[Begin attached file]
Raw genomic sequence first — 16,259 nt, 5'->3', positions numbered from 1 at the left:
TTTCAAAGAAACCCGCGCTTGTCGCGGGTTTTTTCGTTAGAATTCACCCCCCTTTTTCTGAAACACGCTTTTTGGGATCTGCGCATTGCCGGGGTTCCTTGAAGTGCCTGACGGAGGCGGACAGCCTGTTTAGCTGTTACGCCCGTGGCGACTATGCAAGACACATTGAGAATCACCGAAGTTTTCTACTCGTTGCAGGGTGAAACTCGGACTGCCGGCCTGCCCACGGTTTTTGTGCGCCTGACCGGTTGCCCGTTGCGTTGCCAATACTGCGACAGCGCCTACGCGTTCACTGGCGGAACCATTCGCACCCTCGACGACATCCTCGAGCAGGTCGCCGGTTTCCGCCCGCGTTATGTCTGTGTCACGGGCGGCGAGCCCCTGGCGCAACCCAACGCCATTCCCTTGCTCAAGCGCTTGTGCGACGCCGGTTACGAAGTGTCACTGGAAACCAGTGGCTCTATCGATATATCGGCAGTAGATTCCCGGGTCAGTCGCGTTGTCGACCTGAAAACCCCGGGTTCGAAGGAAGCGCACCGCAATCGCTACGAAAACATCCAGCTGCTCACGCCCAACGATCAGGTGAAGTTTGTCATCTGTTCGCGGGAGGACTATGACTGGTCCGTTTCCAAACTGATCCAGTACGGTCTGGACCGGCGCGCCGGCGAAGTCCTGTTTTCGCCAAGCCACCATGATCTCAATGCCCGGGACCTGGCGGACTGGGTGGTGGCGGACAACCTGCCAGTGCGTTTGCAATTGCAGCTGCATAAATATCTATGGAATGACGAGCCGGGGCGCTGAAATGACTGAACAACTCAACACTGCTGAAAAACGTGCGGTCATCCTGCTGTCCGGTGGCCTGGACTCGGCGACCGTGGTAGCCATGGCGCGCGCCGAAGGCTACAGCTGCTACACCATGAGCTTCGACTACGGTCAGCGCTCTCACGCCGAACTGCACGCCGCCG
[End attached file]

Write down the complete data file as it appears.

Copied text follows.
Raw genomic sequence first — 16,259 nt, 5'->3', positions numbered from 1 at the left:
TTTCAAAGAAACCCGCGCTTGTCGCGGGTTTTTTCGTTAGAATTCACCCCCCTTTTTCTGAAACACGCTTTTTGGGATCTGCGCATTGCCGGGGTTCCTTGAAGTGCCTGACGGAGGCGGACAGCCTGTTTAGCTGTTACGCCCGTGGCGACTATGCAAGACACATTGAGAATCACCGAAGTTTTCTACTCGTTGCAGGGTGAAACTCGGACTGCCGGCCTGCCCACGGTTTTTGTGCGCCTGACCGGTTGCCCGTTGCGTTGCCAATACTGCGACAGCGCCTACGCGTTCACTGGCGGAACCATTCGCACCCTCGACGACATCCTCGAGCAGGTCGCCGGTTTCCGCCCGCGTTATGTCTGTGTCACGGGCGGCGAGCCCCTGGCGCAACCCAACGCCATTCCCTTGCTCAAGCGCTTGTGCGACGCCGGTTACGAAGTGTCACTGGAAACCAGTGGCTCTATCGATATATCGGCAGTAGATTCCCGGGTCAGTCGCGTTGTCGACCTGAAAACCCCGGGTTCGAAGGAAGCGCACCGCAATCGCTACGAAAACATCCAGCTGCTCACGCCCAACGATCAGGTGAAGTTTGTCATCTGTTCGCGGGAGGACTATGACTGGTCCGTTTCCAAACTGATCCAGTACGGTCTGGACCGGCGCGCCGGCGAAGTCCTGTTTTCGCCAAGCCACCATGATCTCAATGCCCGGGACCTGGCGGACTGGGTGGTGGCGGACAACCTGCCAGTGCGTTTGCAATTGCAGCTGCATAAATATCTATGGAATGACGAGCCGGGGCGCTGAAATGACTGAACAACTCAACACTGCTGAAAAACGTGCGGTCATCCTGCTGTCCGGTGGCCTGGACTCGGCGACCGTGGTAGCCATGGCGCGCGCCGAAGGCTACAGCTGCTACACCATGAGCTTCGACTACGGTCAGCGCTCTCACGCCGAACTGCACGCCGCCG